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Minister of Religion invites Pope to visit Indonesia

Minister of Religious Affairs, Yaqut Cholil Qoumas. (ANTARA/HO-Kemenag)

Yaqut Cholil Qoumas, Indonesia's Minister of Religion, announced his journey to the Vatican to invite Pope Francis to visit the country. 
 
This information was delivered during a conference conducted on April 23 in Ambon, Eastern Province of Indonesia, by Minister Qoumas, Nuncio Indonesia, Archbishop Pietro Pioppo, and new Bishop Sennon Neutra in the Ambonia diocese.
 
Qoumas made a similar public pronouncement during Monday's national meeting of the Commission for Ecumenical and Interreligious Affairs of the Indonesian Bishops' Conference in Nusa Dua, Badung District, Bali (March 7, 2022).
 
He stated that at the meeting inviting Pope Francis to Indonesia, numerous significant agendas will be given to him.
 
“First, we would wish to inform Pope Francis about the intention to construct a new cathedral in the archipelago's capital (IKN) in Kalimantan. For this reason, we are collaborating with the Archdiocese of Samarinda's local Archbishop Yustinus Harjosusanto,” said Qoumas.
 
Nusantara, officially the Capital City of Nusantara, is the future capital of Indonesia, set to be inaugurated in 2024. The planned city will replace Jakarta, the national capital since 1945.
 
Second, the Ministry of Religious Affairs proposes to rethink the two national and Christian religious festivals commemorating the "Day of Ascension" and Easter; the title "Jesus Christ" will be legally translated as "Christ."
 
He stated that this was in response to the Indonesian Christian community's requests.
 
Previously, the Holy See announced Pope Francis' decision to visit Indonesia and East Timor in September 2020. However, the trip was canceled as a result of the Covid-19 epidemic.
 
The pope mentioned this at his reception of L. Amrih Jinangkung, the new Indonesian Ambassador to the Holy See, on September 12, 2020, according to a news release from the Indonesian Embassy in the Vatican Holy See.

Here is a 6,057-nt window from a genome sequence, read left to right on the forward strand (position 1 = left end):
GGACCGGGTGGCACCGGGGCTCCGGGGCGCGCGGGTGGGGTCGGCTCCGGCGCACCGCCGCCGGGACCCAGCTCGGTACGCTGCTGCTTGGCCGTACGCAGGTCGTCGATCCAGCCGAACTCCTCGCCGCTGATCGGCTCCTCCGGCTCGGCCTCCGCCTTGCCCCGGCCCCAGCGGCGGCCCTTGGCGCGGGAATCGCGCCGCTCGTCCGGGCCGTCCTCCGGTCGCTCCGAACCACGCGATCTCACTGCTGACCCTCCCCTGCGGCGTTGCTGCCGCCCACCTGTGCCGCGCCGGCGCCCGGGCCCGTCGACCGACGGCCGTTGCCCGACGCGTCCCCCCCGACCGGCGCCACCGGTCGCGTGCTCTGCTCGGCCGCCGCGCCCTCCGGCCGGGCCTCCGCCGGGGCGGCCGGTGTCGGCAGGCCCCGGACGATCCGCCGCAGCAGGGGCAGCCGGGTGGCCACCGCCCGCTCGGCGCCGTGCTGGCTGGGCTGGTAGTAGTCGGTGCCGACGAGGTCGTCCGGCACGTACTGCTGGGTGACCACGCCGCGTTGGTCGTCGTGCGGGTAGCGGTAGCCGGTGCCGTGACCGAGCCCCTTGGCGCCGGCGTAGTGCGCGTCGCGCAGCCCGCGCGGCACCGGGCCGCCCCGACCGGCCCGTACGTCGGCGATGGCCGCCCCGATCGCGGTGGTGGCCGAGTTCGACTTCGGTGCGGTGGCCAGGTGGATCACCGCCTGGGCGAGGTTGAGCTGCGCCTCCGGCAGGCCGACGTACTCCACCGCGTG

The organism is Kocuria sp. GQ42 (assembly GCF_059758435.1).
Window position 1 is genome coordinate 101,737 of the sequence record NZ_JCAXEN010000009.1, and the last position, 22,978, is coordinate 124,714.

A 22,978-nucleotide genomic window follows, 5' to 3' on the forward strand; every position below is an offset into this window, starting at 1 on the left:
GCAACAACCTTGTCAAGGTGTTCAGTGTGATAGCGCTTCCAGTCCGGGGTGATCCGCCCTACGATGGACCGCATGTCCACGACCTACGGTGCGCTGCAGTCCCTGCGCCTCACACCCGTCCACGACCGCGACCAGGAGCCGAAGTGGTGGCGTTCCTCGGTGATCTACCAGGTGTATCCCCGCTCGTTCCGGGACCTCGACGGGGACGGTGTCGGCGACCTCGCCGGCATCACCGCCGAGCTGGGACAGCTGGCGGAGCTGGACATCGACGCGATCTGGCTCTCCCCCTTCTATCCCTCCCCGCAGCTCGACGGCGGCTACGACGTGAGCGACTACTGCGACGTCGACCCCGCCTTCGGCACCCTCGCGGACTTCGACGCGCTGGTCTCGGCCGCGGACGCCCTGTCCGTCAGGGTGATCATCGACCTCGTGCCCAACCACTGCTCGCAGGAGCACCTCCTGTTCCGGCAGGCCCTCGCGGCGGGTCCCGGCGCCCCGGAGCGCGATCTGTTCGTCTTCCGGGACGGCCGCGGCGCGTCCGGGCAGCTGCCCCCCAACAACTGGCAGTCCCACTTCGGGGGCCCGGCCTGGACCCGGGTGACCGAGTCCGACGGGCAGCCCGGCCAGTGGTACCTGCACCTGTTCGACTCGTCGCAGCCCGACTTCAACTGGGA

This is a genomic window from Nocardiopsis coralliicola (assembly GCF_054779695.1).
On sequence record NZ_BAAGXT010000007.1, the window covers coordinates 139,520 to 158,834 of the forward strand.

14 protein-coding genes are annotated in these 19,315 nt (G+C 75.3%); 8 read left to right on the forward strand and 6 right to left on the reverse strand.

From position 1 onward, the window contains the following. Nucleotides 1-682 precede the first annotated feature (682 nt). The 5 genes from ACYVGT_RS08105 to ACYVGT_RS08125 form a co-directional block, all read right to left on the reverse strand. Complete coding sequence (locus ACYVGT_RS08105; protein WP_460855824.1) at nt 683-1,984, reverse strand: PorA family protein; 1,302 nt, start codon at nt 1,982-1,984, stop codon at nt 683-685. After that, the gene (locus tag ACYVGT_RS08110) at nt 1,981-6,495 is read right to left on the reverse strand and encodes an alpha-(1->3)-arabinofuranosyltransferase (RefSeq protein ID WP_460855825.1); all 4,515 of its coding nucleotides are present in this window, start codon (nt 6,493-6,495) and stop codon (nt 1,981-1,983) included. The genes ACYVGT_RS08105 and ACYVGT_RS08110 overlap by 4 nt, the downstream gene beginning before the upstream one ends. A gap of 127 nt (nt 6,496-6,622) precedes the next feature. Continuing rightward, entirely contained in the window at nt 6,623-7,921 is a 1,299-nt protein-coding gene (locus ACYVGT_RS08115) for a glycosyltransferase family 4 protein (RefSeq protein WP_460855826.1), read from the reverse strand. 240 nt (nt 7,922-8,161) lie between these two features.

On this auspicious occasion, Ambassador Jinangkung presented information on Indonesia's general progress and inquired about the prospect of bringing Pope Francis' planned visit to Indonesia to fruition.
 
Jinangkung wishes for a swift resolution to the Covid-19 outbreak and for people's lives to return to normal.
 
Thus, various activities that had been postponed, including Pope Francis' visit to Indonesia, can now be carried out immediately," Jinangkung stated.
 
Apart from seeing President Joko Widodo (Jokowi), one of the Pope's major agenda items in Indonesia, as was previously stated, was meeting with various interfaith figures in light of his concern for interfaith dialogue concerns.
 
Ignatius Cardinal Suharyo, chair of the Indonesian Bishops' Conference (KWI), previously stated that Pope Francis' initial priorities were twofold: marginalized groups, particularly in economically less developed countries, and interreligious dialogue.
 
Of course, the Pope’s visit to Indonesia is planned because he was concerned about interreligious dialogue, Cardinal Suharyo explained, adding that the tour was part of a series of visits to Timor Leste and Papua New Guinea.
 
Pope John Paul II paid a thirty-three-year visit to Indonesia from October 9 to 14, 1989. The Pope visited various cities in Indonesia during that time, including Jakarta, Jogjakarta, Medan, and Maumere.
 
Indonesia is a secular, democratic country with a majority Muslim population. The Indonesian constitution allows everyone the right to practice their religion or believe according to their own. 
 
Additionally, this constitution states that the Indonesian government must be founded on the belief in a single God.
 
Indonesia is also the world's most populous Muslim-majority country, with slightly more than 87 percent of Indonesians identifying as Muslim. As many as 9.87 percent of the population is Christian, 1.69 percent is Hindu, 0.72 percent is Buddhist, and 0.56 percent is non-religious. 

 

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